In any case British English[10] is easier to handle with, and can be defined here as the variety of English as spoken by the educated native inhabitants of Britain including people who have a university education.

Compared to BE, it is more difficult to state what AE is. Karol Janicki gives three causes for this difficulty:[11]

1. the immense size of the country with its fifty American states
2. the influence of many European languages which influenced the American English word stock
3. the existence of many socially established varieties of American English

Because AE has gained the status of a separate language, it is best referred to as a distinct national variety of English differing from the language spoken in Britain with respect to a significant number of features.[12] Concerning the status of AE Karol Janicki finds it most proper to use the term variety for AE[13] and it will be used throughout this work referring to the English language as spoken in the United States.

Despite the strong American influence on BE, the two varieties of English show a considerable number of differences. Undoubtedly most differences between BE and AE can be discovered in the vocabulary. Both varieties often use different words for the same objects. They make use of words and phrases that are seldom or never heard in America and vice versa.

In the following the term paper will proceed to a discussion of some selected peculiarities of BE and AE in the fields of spelling, vocabulary and grammar.

I. 2 Selected Peculiarities of British English and American English

I. Spelling

Only a few of the most significant spelling differences in present-day BE and AE are presented below and are classified under the following headings:

1. American - or versus British – our


Abbildung in dieser Leseprobe nicht enthalten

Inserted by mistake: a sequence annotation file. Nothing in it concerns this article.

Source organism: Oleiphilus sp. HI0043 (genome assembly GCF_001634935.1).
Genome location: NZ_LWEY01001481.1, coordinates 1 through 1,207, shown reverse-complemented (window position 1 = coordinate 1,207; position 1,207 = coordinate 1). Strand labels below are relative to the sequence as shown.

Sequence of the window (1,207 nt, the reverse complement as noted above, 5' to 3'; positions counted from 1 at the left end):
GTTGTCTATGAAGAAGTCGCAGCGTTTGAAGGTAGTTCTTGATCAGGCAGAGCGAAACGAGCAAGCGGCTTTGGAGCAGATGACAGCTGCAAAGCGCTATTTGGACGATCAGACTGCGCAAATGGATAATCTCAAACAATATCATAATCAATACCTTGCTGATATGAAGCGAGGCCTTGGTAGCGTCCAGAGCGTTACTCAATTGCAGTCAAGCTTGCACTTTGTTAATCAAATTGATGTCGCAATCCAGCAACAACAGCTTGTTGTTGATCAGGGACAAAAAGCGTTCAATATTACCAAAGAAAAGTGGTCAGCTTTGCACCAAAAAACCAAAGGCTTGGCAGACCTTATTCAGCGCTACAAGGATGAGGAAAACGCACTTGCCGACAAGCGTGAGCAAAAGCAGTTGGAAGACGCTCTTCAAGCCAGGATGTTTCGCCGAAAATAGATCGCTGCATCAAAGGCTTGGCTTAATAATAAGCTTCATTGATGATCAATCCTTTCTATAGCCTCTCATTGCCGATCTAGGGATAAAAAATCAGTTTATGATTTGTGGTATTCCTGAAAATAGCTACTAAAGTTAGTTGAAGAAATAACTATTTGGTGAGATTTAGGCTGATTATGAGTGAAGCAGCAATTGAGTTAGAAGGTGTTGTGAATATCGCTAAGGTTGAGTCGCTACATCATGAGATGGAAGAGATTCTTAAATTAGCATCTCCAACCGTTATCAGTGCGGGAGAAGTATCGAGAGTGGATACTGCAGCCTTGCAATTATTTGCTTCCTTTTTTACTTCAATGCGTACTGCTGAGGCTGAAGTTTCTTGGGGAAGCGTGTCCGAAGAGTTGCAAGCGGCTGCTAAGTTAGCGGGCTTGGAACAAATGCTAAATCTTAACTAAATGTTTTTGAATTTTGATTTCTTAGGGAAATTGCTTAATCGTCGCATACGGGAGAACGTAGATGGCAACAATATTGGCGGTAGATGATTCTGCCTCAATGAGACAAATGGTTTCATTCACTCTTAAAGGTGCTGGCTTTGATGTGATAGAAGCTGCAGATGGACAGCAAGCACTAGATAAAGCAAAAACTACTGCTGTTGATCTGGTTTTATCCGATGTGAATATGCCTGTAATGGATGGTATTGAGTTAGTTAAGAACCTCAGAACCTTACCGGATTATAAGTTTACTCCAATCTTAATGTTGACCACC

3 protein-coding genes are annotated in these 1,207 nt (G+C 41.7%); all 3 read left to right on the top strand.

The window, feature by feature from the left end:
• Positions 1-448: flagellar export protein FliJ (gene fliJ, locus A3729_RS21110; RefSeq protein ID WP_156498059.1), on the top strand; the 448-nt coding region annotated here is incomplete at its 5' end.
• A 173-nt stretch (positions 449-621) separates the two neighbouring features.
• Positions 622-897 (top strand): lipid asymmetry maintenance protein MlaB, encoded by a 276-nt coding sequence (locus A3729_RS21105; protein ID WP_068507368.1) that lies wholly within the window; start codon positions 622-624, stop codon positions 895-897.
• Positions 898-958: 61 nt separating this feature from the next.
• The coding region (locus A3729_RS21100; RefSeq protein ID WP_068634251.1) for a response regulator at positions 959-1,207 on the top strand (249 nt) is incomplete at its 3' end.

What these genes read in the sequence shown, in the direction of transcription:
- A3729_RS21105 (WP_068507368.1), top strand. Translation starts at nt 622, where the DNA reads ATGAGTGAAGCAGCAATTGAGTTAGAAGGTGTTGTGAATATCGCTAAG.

2. American -er versus British –re


Abbildung in dieser Leseprobe nicht enthalten

3. American -se versus British – ce


Abbildung in dieser Leseprobe nicht enthalten

II. Vocabulary

The vocabulary differences between BE and AE are in part presented below.

Abbildung in dieser Leseprobe nicht enthalten

Apart from those words mentioned in the list there are other terms which do not have a one to one correspondence. For instance: public school in Britain is an exclusive and expensive school. Whereas in America it is an ordinary state school for everyone. Homely in BE means nice and pleasant whereas in AE it means ugly. In AE pants are trousers, in BE underpants.[15]


[1] Hansen, Carls, Lucko: Die Differenzierung des Englischen in nationalen Varianten - Eine Einführung, Erich Schmidt Verlag, Berlin, 1996, p. 24.

[2] Janicki, Karol: Elements of British and American English, Kantor Wydawniczy SAWW, Poznan, 1995, p. 105.

[3] Freeborn, Dennis, et al. : Varieties of English, An Introduction to the Study of Language, Southampton, 1986, p. 41.

[4] Hansen, Carls, Lucko: Die Differenzierung des Englischen, p. 25.

[5] Ebd., p. 25.

[6] Ebd., p. 25.

[7] Ebd., p. 25: They were colonies with a majority of English settlers.

[8] Ebd., p. 25.

[9] Ebd., p. 26.

[10] The terms British and American English will be used in this sense throughout the term paper and will be abbreviated as BE and AE.

[11] Janicki, Karol: Elements of British and American English, p. 25.

[12] Ebd., p. 14.

[13] Ebd., p. 15.

[14] These and further examples in this chapter taken from Karol Janicki: Elements of British and American English, p. 49f.

[15] Ebd., p. 73-74.

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Syntactic distinctions within present day English
University of Marburg  (Anglistics)
Advanced Seminar in English Linguistiks
2 (B)
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ISBN (eBook)
ISBN (Book)
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583 KB
english dialects
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Emel Deyneli (Author), 2002, Syntactic distinctions within present day English, Munich, GRIN Verlag,